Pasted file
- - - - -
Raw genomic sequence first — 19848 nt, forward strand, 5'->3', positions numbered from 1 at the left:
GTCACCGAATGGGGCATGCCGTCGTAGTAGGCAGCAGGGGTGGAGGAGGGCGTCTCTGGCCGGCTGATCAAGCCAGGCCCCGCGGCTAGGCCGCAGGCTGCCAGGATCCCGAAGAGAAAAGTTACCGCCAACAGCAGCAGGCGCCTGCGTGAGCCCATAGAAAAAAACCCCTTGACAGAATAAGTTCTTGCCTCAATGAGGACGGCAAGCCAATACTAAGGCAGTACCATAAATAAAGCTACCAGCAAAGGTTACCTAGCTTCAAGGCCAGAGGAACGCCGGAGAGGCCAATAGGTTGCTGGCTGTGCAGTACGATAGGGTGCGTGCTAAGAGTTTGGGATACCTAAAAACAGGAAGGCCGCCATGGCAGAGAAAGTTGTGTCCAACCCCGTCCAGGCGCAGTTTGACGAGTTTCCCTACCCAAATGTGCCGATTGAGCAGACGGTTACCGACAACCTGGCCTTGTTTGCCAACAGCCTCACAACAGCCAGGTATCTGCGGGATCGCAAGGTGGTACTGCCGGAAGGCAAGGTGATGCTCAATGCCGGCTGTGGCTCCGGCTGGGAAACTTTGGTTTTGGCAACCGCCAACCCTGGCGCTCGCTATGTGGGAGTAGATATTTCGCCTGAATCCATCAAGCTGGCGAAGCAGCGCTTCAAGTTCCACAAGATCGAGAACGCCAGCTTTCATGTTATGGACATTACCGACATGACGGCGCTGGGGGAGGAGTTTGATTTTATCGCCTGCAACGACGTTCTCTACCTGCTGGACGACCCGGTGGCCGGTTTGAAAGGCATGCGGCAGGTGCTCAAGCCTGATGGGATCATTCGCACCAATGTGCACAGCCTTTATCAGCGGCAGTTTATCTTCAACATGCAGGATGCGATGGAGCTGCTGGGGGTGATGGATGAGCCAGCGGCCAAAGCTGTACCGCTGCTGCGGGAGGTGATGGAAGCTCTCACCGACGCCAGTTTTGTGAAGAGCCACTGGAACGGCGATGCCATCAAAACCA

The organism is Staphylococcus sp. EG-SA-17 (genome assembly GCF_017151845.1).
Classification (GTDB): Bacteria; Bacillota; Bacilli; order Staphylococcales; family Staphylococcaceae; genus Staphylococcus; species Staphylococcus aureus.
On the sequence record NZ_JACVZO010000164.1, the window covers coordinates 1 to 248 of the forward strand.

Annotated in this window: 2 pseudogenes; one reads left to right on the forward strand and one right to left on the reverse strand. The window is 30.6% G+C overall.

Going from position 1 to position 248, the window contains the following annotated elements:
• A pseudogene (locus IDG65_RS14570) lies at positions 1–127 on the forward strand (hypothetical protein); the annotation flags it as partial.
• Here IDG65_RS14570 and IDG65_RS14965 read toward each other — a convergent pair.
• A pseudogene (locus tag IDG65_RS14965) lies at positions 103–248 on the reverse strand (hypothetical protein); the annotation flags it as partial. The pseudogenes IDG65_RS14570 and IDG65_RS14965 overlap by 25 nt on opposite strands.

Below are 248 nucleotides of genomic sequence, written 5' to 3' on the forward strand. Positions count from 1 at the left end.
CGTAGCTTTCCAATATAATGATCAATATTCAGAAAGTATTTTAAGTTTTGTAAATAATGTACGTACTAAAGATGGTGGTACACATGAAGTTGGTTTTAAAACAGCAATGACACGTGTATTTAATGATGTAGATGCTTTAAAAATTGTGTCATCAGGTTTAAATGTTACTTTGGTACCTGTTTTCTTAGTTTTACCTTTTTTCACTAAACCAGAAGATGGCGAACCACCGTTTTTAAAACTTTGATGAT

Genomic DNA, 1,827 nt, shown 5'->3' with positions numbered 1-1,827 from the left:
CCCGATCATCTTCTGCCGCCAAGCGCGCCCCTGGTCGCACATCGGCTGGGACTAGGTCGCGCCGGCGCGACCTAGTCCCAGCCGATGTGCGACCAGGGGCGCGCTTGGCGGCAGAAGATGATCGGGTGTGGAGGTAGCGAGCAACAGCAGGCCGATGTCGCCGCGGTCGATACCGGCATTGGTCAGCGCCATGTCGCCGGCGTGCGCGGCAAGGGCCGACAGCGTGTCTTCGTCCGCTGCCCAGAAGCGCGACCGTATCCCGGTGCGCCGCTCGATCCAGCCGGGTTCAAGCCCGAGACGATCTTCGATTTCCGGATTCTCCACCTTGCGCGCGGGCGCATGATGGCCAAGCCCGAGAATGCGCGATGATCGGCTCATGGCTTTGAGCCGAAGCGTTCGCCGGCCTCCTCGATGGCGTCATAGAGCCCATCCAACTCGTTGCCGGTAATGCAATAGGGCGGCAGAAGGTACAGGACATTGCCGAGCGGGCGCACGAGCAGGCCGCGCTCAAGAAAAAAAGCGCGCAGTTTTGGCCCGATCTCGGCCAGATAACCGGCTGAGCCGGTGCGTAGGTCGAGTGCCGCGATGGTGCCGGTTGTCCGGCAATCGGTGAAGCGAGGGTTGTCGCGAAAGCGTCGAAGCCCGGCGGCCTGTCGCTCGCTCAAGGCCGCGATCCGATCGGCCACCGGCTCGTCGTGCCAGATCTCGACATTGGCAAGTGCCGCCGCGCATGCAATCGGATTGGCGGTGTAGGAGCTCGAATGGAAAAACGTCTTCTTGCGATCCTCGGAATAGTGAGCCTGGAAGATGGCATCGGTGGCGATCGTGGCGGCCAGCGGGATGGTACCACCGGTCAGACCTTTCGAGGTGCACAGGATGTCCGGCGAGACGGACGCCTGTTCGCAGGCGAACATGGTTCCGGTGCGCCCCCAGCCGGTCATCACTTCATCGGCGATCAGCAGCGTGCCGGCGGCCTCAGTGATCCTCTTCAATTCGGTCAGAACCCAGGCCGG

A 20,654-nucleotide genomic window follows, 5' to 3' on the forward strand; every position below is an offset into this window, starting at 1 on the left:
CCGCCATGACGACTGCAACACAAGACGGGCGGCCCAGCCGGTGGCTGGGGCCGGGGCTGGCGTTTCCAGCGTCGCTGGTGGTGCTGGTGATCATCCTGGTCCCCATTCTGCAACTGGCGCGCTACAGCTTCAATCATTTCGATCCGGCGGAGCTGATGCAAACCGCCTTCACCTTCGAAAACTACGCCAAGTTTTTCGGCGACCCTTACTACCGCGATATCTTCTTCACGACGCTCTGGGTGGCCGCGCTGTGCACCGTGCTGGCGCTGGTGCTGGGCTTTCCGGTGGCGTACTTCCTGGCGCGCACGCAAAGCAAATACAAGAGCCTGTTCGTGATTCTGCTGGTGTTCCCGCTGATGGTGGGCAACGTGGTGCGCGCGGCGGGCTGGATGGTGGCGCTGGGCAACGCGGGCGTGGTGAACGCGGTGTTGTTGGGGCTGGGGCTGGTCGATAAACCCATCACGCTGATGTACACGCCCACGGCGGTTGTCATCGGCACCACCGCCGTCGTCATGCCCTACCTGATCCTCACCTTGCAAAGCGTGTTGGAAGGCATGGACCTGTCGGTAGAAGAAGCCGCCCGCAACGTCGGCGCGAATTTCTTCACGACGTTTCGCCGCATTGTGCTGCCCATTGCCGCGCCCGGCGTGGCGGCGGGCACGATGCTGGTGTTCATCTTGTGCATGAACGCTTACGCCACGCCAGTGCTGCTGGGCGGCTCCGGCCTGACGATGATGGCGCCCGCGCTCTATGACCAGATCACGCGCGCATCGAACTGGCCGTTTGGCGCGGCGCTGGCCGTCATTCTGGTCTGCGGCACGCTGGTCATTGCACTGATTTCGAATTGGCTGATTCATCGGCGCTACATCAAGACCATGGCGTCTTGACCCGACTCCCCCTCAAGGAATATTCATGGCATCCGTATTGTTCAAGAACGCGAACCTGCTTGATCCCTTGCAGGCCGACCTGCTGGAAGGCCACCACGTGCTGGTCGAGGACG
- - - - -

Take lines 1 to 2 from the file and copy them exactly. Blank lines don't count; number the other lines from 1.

Raw genomic sequence first — 19848 nt, forward strand, 5'->3', positions numbered from 1 at the left:
GTCACCGAATGGGGCATGCCGTCGTAGTAGGCAGCAGGGGTGGAGGAGGGCGTCTCTGGCCGGCTGATCAAGCCAGGCCCCGCGGCTAGGCCGCAGGCTGCCAGGATCCCGAAGAGAAAAGTTACCGCCAACAGCAGCAGGCGCCTGCGTGAGCCCATAGAAAAAAACCCCTTGACAGAATAAGTTCTTGCCTCAATGAGGACGGCAAGCCAATACTAAGGCAGTACCATAAATAAAGCTACCAGCAAAGGTTACCTAGCTTCAAGGCCAGAGGAACGCCGGAGAGGCCAATAGGTTGCTGGCTGTGCAGTACGATAGGGTGCGTGCTAAGAGTTTGGGATACCTAAAAACAGGAAGGCCGCCATGGCAGAGAAAGTTGTGTCCAACCCCGTCCAGGCGCAGTTTGACGAGTTTCCCTACCCAAATGTGCCGATTGAGCAGACGGTTACCGACAACCTGGCCTTGTTTGCCAACAGCCTCACAACAGCCAGGTATCTGCGGGATCGCAAGGTGGTACTGCCGGAAGGCAAGGTGATGCTCAATGCCGGCTGTGGCTCCGGCTGGGAAACTTTGGTTTTGGCAACCGCCAACCCTGGCGCTCGCTATGTGGGAGTAGATATTTCGCCTGAATCCATCAAGCTGGCGAAGCAGCGCTTCAAGTTCCACAAGATCGAGAACGCCAGCTTTCATGTTATGGACATTACCGACATGACGGCGCTGGGGGAGGAGTTTGATTTTATCGCCTGCAACGACGTTCTCTACCTGCTGGACGACCCGGTGGCCGGTTTGAAAGGCATGCGGCAGGTGCTCAAGCCTGATGGGATCATTCGCACCAATGTGCACAGCCTTTATCAGCGGCAGTTTATCTTCAACATGCAGGATGCGATGGAGCTGCTGGGGGTGATGGATGAGCCAGCGGCCAAAGCTGTACCGCTGCTGCGGGAGGTGATGGAAGCTCTCACCGACGCCAGTTTTGTGAAGAGCCACTGGAACGGCGATGCCATCAAAACCA